IT IS VERY DIFFICULT TO BRING THE SYSTEM BACK INTO BALANCE WHEN YOU ARE IN THIS DISRUPTIVE STATE.
You’re now in a real mess and struggling not to relive pain or get a high anymore but to keep the dial at zero!
Purdue Pharma launched OxyContin about 20 years ago and they added a sustained-release system (designed around a 12 hour cycle)-a system that has been further developed and added to other drugs since. New research has found that the effect is not homogenous, works for some, has a very different effect on others. This is a VERY serious issue. If the delayed-release isn’t working properly then you could get a higher dose that you thought you were getting-or-you could be getting a lower dose. Tests have indicated that many people are-best I could put it-getting high doses that run out early leaving them in detox which amounts to craving and the need for more of the drug.
Many common street drugs have been around a long time (even Meth was being used in WWII) but we have never seen them in such variety or inexpensive availability.
ITS EXACERBATING THE SYSTEM I OUTLINED – IT’S ALMOST AS IF THE DRUG IS DESIGNED TO CREATE AN OUT OF CONTROL DEPENDENCY.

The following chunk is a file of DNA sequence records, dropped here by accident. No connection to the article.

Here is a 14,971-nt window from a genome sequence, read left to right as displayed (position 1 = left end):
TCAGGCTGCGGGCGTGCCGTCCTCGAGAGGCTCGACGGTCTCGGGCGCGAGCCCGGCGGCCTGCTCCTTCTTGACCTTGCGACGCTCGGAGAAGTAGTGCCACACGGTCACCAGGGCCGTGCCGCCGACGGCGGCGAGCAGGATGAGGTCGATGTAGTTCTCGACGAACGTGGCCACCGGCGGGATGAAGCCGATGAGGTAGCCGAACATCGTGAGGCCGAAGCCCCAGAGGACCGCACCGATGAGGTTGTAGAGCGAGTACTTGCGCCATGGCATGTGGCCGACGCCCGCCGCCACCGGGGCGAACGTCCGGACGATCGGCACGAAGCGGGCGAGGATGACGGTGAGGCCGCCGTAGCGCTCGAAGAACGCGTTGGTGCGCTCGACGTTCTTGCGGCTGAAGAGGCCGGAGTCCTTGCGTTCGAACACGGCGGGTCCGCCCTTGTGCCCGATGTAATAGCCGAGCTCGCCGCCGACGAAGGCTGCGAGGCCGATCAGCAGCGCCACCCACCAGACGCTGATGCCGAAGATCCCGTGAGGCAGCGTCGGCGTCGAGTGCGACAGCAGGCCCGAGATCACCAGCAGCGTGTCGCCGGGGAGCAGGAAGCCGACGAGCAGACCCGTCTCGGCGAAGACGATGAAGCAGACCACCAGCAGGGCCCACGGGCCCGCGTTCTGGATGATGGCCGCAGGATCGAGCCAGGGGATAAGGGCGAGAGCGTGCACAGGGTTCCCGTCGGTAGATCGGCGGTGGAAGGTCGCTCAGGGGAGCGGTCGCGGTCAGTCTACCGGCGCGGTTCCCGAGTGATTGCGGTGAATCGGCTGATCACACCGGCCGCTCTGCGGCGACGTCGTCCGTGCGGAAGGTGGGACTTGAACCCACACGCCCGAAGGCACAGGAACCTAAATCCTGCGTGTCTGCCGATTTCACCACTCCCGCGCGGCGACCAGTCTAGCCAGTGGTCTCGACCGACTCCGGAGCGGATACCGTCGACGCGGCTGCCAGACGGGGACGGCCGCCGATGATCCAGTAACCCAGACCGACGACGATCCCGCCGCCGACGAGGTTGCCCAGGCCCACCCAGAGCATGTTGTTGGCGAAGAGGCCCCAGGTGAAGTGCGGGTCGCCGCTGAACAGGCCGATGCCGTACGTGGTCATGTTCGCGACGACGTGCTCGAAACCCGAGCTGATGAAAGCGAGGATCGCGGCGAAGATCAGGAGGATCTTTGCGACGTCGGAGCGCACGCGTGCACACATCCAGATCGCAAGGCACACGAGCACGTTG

The Los Angeles Times released an expose on the problem and here is very telling extract:
The Times investigation, based on thousands of pages of confidential Purdue documents and other records, found that:
- Purdue has known about the problem for decades. Even before OxyContin went on the market, clinical trials showed many patients weren’t getting 12 hours of relief. Since the drug’s debut in 1996, the company has been confronted with additional evidence, including complaints from doctors, reports from its own sales reps and independent research.
- The company has held fast to the claim of 12-hour relief, in part to protect its revenue. OxyContin’s market dominance and its high price — up to hundreds of dollars per bottle — hinge on its 12-hour duration. Without that, it offers little advantage over less expensive painkillers.
- When many doctors began prescribing OxyContin at shorter intervals in the late 1990s, Purdue executives mobilized hundreds of sales reps to “refocus” physicians on 12-hour dosing. Anything shorter “needs to be nipped in the bud. NOW!!” one manager wrote to her staff.